Many companies here are using inch based system and many of them like the fractions of the inch. It is not hard to learn it, harder is to force the brain to think in this new dimensions. I mean, that if you used metric for many years, you can imagine what the dimension actually means. The problem is not the inch, but it's the fractions, especially the small ones and the tolerances, usually in thousandths of an inch or in the microinches. It is necessary to keep a calculator ready.
The automobile industry here is using the metric system. Unfortunately, it is very different way of using it than in the Europe. It is impossible to change to metric overnight. All tooling would have to be doubled - metric for new design, inch based for old design, what would be extremely expensive. Therefore most of the time the designers use "soft metric" - dimensions converted from inches. The result is that on the drawings there is a lot of dimensions with 3 decimal places (thousandths of a millimeter), something what in metric countries would look very strange.
What I am missing here most is the ISO system of fits. The system has it's ANSI standard, compatible with ISO, the charts are in some books (including the Machinery Handbook) but it is used very rare and the symbols (like "50H6" etc.) are usually not shown, only the numerical value. And the most engineers here like the + and the - tolerances to be equal. It obviously complicates calculation of the actual fit.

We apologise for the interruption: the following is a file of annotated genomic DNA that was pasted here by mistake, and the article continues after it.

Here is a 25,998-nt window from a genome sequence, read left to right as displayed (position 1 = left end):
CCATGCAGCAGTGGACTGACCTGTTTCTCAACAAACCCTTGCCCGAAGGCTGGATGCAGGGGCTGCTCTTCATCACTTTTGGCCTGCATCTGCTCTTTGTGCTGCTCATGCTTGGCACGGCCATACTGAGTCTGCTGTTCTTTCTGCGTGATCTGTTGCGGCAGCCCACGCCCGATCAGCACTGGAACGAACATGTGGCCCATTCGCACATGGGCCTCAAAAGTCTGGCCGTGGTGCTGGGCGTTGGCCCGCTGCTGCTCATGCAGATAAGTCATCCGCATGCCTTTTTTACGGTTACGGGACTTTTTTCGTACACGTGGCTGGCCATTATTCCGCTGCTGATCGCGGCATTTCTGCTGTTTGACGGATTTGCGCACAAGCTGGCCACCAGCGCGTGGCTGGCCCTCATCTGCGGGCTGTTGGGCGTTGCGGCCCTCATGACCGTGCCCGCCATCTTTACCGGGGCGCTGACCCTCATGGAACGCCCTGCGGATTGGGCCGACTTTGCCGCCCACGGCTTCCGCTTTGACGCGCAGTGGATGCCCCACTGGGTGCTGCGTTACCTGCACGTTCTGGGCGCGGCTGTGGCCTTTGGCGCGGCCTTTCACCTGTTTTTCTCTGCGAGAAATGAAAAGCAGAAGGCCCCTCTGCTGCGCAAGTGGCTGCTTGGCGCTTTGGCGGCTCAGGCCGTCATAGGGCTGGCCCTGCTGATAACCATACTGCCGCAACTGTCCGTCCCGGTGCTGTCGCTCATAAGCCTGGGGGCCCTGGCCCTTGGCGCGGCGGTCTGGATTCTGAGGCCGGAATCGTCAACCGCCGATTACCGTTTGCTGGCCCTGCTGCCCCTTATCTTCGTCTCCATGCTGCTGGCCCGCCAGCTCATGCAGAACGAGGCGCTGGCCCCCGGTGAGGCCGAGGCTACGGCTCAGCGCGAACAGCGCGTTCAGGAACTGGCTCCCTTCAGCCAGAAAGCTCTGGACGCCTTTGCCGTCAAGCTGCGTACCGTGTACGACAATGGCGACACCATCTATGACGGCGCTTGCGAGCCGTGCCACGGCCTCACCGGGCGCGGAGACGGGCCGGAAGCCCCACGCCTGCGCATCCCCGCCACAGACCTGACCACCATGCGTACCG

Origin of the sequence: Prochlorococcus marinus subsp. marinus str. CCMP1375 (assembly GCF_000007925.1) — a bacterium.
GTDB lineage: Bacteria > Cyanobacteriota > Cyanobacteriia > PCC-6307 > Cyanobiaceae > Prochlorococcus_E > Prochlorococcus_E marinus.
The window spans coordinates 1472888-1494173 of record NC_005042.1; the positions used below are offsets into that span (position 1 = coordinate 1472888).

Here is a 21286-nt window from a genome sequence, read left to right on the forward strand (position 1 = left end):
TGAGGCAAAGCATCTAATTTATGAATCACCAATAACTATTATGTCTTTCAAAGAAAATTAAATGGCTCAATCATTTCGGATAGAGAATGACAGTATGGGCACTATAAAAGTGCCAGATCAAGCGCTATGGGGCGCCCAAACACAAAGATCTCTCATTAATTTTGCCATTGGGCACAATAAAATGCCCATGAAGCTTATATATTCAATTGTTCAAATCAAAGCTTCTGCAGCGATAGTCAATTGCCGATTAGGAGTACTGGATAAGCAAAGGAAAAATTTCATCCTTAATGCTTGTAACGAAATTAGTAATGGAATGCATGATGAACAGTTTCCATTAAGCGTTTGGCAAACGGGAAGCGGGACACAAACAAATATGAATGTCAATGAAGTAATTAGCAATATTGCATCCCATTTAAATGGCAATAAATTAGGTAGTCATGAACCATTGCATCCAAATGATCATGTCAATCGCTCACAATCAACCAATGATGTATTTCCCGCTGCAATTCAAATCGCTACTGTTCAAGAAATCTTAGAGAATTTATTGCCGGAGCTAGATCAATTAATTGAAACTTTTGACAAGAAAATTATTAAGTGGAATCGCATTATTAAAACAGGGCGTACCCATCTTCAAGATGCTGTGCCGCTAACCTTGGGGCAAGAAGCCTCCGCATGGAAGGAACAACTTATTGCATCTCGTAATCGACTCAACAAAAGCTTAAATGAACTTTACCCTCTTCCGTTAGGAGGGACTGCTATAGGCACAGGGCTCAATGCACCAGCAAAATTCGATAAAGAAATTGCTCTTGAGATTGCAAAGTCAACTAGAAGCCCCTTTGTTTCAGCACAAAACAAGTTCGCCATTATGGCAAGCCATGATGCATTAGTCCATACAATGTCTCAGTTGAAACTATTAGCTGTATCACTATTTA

As I mentioned, I have no personal experience from Canadian companies, but I expect that the situation therewill be very close to what we see in automobile industry here. The companies in both countries collaborate a lot.
 To switch from Euro metric to inch or to US metric is not that hard; there are another at least as hard problems for a newly arrived people here. They are not necessarily engineering problems, therefore let me finish this info here.

Stan

RE: How to start?

My $0.02

Drawing standards are pretty much ISO based in whatever design environment you are in. I've worked in Metric and English units, and every company has there own "drafting standard" that usually changes with each company and/or boss. I've found that it really doesn't matter, 1 or 2 marked up drawings will have you back on track.
In the US no one cares, (at least anywhere I've worked) about being a PE or EIT, or that you even took or passed the FE exam. I took and passed it and am an EIT, but when I told employers on an interview that I had passed the FE exam, they imediatly asked if wanted to be a PE and that that wasn't something they were looking for. Employers don't want to pick up the PE insurance, and most don't want the liabilty. So unless the job you are looking for specifically asks don't worry about it.

Will

RE: How to start?

(OP)
I am a Mechanical Engineer from India having over around 10 years of working experience in my field and am looking for a job in Alberta. But most of the companies ask for a P.Engg of Alberta. Now, how much time will it take for a landed immigrant to get the P.Engg? Do please advise.